Somatic cell transcription factors are critical to maintaining cellular identity and constitute a barrier to human somatic cell reprogramming; yet a comprehensive understanding of the mechanism of action is lacking. To gain insight, we examined epigenome remodeling at the onset of human nuclear reprogramming by profiling human fibroblasts after fusion with murine embryonic stem cells (ESCs). By assay for transposase-accessible chromatin with high-throughput sequencing (ATAC-seq) and chromatin immunoprecipitation sequencing we identified enrichment for the activator protein 1 (AP-1) transcription factor c-Jun at regions of early transient accessibility at fibroblast-specific enhancers. Expression of a dominant negative AP-1 mutant (dnAP-1) reduced accessibility and expression of fibroblast genes, overcoming the barrier to reprogramming. Remarkably, efficient reprogramming of human fibroblasts to induced pluripotent stem cells was achieved by transduction with vectors expressing SOX2, KLF4, and inducible dnAP-1, demonstrating that dnAP-1 can substitute for exogenous human OCT4. Mechanistically, we show that the AP-1 component c-Jun has two unexpected temporally distinct functions in human reprogramming: 1) to potentiate fibroblast enhancer accessibility and fibroblast-specific gene expression, and 2) to bind to and repress OCT4 as a complex with MBD3. Our findings highlight AP-1 as a previously unrecognized potent dual gatekeeper of the somatic cell state.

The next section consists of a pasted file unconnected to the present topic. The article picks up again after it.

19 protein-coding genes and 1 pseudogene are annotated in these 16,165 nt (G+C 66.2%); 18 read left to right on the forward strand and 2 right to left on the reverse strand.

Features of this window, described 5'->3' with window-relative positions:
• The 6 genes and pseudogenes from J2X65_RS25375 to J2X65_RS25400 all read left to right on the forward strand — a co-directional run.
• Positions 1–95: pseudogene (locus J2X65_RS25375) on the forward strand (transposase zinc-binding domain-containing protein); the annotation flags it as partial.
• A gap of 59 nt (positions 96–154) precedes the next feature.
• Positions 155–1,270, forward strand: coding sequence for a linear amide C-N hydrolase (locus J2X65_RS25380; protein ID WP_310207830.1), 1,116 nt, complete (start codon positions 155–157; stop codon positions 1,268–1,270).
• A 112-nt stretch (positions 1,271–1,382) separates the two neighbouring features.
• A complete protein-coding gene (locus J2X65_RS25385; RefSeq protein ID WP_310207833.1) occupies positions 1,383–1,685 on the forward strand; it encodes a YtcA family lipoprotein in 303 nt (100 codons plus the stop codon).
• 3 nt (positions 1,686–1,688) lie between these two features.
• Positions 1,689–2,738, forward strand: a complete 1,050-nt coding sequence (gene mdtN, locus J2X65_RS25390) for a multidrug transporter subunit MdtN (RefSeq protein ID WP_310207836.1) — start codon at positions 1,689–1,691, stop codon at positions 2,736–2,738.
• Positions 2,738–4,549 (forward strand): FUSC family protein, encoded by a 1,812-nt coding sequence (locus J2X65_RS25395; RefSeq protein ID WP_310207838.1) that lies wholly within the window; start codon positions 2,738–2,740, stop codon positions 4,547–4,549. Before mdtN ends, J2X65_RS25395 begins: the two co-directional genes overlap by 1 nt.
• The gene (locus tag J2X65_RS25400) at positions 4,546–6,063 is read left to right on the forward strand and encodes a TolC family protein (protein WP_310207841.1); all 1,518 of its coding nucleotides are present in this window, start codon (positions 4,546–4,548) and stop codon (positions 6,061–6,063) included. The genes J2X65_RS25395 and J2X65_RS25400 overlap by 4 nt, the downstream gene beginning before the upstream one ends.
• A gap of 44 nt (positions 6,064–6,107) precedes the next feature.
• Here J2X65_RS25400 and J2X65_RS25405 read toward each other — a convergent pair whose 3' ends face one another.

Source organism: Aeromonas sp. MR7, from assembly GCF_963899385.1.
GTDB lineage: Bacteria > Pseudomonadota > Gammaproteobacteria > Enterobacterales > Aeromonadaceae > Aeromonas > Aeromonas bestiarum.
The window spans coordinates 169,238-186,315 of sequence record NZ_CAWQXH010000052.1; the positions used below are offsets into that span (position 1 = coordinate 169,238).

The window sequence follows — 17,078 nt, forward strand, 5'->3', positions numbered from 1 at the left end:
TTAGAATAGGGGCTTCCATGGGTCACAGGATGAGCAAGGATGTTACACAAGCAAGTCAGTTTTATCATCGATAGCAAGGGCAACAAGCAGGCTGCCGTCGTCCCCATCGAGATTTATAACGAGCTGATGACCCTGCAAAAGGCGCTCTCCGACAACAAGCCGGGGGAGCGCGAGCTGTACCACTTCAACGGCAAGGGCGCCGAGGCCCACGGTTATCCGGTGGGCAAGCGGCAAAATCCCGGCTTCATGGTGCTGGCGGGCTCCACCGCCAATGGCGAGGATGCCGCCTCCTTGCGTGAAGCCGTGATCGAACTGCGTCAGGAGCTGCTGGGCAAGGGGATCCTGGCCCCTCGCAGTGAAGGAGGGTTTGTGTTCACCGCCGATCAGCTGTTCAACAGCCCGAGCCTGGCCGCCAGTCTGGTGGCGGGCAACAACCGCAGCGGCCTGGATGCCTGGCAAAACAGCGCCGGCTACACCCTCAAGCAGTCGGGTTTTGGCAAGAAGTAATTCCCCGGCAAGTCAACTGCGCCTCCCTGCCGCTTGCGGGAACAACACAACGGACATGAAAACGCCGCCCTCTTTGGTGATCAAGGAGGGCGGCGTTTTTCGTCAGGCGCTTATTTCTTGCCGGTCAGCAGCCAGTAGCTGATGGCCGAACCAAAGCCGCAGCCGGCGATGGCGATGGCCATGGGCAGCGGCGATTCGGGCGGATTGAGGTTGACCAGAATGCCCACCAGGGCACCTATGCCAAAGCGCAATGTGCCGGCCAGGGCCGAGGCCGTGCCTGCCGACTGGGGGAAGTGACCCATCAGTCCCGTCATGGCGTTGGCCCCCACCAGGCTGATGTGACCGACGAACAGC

Keywords: c-Jun; heterokaryon; reprogramming pluripotency; transcription factor.